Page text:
CHICAGO -- It's that time. If you're a teacher in a school with a large concentration of Hispanic students, you're doing end-of-year reviews and preparing for final exams -- and you have kids trickling up to you to let you know they won't be around for them.
This also happens at the beginning of the school year and during the holidays as parents take their children out of classes for long family trips. But I can tell you from first-hand experience that there's nothing worse than getting through the post-spring break blahs and pushing hard to end the year strong, only to have students drop like flies before you reach the finish line.
Understand that I'm not talking about children of farmworkers whose families follow the harvest. I turn your attention to students of families who are financially stable enough to travel for pleasure -- or at least can afford it when the need arises -- and can do so legally.
When I last surveyed administrators in the Chicago Public Schools system in 2007, they said that although the Hispanic attendance as students returned from Christmas vacation was still bad, it was improving. An unfortunate combination of increased violence in Latin America and intense border security crackdowns had bolstered their own targeted outreach to parents about the importance of keeping students in class throughout the entire year.
Indeed, according to the National Center for Education Statistics, the percentage of eighth-grade Hispanic students who reported missing three or more days of school in the previous month decreased significantly from 1994 to 2011 (from 27 percent in 1994, to 21 percent in 2011). And attendance among Hispanic fourth-grade students in these groups remained stable from 1994 to 2011.
These numbers don't indicate whether the absenteeism is clustered around the first and last weeks of school or vacations. Nor am I trying to imply that non-Hispanic students don't also miss school as well. But note that the highest performers in schools today, Asian and white students, also happen to have the lowest absenteeism rates. In 2011, only 11 percent of eighth-grade Asian/Pacific Islanders and 18 percent of white students reported missing three or more days of school in the previous month.
Still, the sheer number of Latino students in public schools -- one out of every four elementary school students -- and their distinctive pull toward extended family, not to mention high dropout rates, demand that these types of absences get more investigation.
Based on what I'm hearing and seeing, it's now the students of families who have the proper papers to move freely between two countries who are most likely to skim a few days off school here and there. But while those numbers may be smaller than in the past, the stakes are higher. Many schools now have strict policies regarding such absences, which take them from the level of annoyance to a real opportunity for failure.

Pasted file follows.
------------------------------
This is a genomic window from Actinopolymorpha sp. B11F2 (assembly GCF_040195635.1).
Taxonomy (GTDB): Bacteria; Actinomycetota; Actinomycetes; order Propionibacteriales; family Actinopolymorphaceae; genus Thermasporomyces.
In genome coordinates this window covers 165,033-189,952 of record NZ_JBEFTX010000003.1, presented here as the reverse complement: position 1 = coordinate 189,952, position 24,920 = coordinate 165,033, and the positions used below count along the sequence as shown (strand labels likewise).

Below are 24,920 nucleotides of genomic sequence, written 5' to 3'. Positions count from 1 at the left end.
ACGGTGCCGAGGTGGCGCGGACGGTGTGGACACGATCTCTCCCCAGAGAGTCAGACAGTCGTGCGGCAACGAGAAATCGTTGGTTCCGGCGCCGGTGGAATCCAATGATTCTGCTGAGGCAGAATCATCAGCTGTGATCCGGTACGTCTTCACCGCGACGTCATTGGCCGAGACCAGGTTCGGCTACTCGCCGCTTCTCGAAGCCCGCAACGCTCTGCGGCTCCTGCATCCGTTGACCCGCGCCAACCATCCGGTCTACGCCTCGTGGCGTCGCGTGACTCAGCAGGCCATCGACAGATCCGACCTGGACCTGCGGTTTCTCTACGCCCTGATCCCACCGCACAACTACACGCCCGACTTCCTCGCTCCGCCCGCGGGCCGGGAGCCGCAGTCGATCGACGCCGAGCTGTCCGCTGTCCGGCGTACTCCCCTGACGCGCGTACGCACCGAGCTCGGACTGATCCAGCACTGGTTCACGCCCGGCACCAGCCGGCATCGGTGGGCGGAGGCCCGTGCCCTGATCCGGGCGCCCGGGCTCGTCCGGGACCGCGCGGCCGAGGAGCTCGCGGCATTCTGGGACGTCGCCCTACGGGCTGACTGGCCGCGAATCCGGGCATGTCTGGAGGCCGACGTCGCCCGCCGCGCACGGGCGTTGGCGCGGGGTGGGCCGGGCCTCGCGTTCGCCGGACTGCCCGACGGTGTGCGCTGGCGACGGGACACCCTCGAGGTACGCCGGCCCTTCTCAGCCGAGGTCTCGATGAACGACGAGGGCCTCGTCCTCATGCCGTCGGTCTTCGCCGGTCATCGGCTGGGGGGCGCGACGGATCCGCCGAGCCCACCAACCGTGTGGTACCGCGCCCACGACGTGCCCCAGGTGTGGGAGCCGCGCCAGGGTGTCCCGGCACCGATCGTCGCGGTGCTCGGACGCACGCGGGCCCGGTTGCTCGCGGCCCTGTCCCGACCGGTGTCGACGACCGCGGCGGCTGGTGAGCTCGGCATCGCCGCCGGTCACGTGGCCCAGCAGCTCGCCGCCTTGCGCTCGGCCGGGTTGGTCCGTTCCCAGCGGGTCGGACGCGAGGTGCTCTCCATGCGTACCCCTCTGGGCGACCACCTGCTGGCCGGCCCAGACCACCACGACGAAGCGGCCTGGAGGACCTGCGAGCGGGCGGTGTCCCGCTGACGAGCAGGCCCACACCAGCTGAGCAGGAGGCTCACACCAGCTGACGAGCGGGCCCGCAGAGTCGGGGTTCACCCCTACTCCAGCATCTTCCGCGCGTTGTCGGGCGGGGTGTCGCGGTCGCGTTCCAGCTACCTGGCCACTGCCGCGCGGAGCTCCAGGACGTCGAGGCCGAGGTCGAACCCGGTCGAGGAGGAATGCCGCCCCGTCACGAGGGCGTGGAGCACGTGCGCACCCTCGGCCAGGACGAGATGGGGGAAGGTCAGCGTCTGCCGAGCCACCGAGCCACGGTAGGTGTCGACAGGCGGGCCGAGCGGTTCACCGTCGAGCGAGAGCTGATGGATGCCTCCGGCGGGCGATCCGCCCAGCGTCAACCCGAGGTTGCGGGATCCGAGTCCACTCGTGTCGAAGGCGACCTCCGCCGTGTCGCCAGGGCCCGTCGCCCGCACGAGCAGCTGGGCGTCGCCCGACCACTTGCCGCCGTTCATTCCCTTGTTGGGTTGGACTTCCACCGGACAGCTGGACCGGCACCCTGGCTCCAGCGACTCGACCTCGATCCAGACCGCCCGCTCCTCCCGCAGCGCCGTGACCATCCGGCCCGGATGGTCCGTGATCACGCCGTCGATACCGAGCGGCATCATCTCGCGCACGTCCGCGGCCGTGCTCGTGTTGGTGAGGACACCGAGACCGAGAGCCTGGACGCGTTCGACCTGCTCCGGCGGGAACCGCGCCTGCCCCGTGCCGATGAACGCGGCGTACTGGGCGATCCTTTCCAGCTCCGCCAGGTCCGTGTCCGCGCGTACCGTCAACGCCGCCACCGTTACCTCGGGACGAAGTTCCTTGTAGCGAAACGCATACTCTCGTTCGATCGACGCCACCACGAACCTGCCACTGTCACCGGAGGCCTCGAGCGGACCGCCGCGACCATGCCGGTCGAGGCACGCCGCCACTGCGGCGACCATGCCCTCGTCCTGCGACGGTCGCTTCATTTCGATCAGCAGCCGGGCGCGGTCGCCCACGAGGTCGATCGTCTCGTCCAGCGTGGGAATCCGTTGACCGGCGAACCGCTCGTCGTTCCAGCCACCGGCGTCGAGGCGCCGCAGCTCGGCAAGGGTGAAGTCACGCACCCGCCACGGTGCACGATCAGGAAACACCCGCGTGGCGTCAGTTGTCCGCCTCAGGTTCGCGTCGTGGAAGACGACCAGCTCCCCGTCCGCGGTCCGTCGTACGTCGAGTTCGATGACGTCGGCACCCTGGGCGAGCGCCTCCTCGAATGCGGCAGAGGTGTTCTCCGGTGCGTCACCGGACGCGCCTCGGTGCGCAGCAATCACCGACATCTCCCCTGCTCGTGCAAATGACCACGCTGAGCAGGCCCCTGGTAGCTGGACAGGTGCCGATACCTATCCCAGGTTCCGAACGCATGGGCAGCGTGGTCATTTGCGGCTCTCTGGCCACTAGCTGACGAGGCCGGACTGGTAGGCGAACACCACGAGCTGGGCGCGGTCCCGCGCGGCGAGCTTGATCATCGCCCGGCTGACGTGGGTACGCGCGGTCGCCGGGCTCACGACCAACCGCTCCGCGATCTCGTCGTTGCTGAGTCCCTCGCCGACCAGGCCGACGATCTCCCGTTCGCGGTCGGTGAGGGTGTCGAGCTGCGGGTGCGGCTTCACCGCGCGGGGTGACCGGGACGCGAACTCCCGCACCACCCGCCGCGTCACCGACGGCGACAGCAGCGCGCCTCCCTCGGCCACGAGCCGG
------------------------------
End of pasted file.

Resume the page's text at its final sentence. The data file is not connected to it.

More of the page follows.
In my majority-Hispanic school district, the policy is clear and tough: "Vacations during the school year are not a valid cause for an absence and will be considered unexcused. Students will be disciplined for unexcused absences." And, yes, students fail courses when they miss finals.
Strangely, the whole issue is largely taboo. Of the many teachers I've talked to about their experiences with Hispanic student attendance, none wanted to be named for fear of being labeled as culturally insensitive.
One educator, who is himself Hispanic and works mainly with Latino students, told me, "From a cultural perspective, I have too many parents disregard school with ease if it does not fit into their holiday plans. Students are always most successful when parents support their kids academically. I realize this is obvious, but if a kid misses on finals or school for an extended period of time, that is the opposite of supporting your kids academically."
Daniel King, superintendent of the Pharr-San Juan-Alamo Independent School District near the Texas border with Mexico, verified that he's seen a drop in such absences at his schools since border security was tightened. But he was unsure what would happen if immigration reform gave those living here illegally a Registered Provisional Immigrant status that would allow them to easily travel outside the U.S.
"I hadn't really thought of that to be honest with you, but I can see where that might make it more of an issue," he told me.
Trust me, it'll be an issue -- so let's start talking about it.
Esther J. Cepeda is a nationally syndicated columnist. Email her at firstname.lastname@example.org.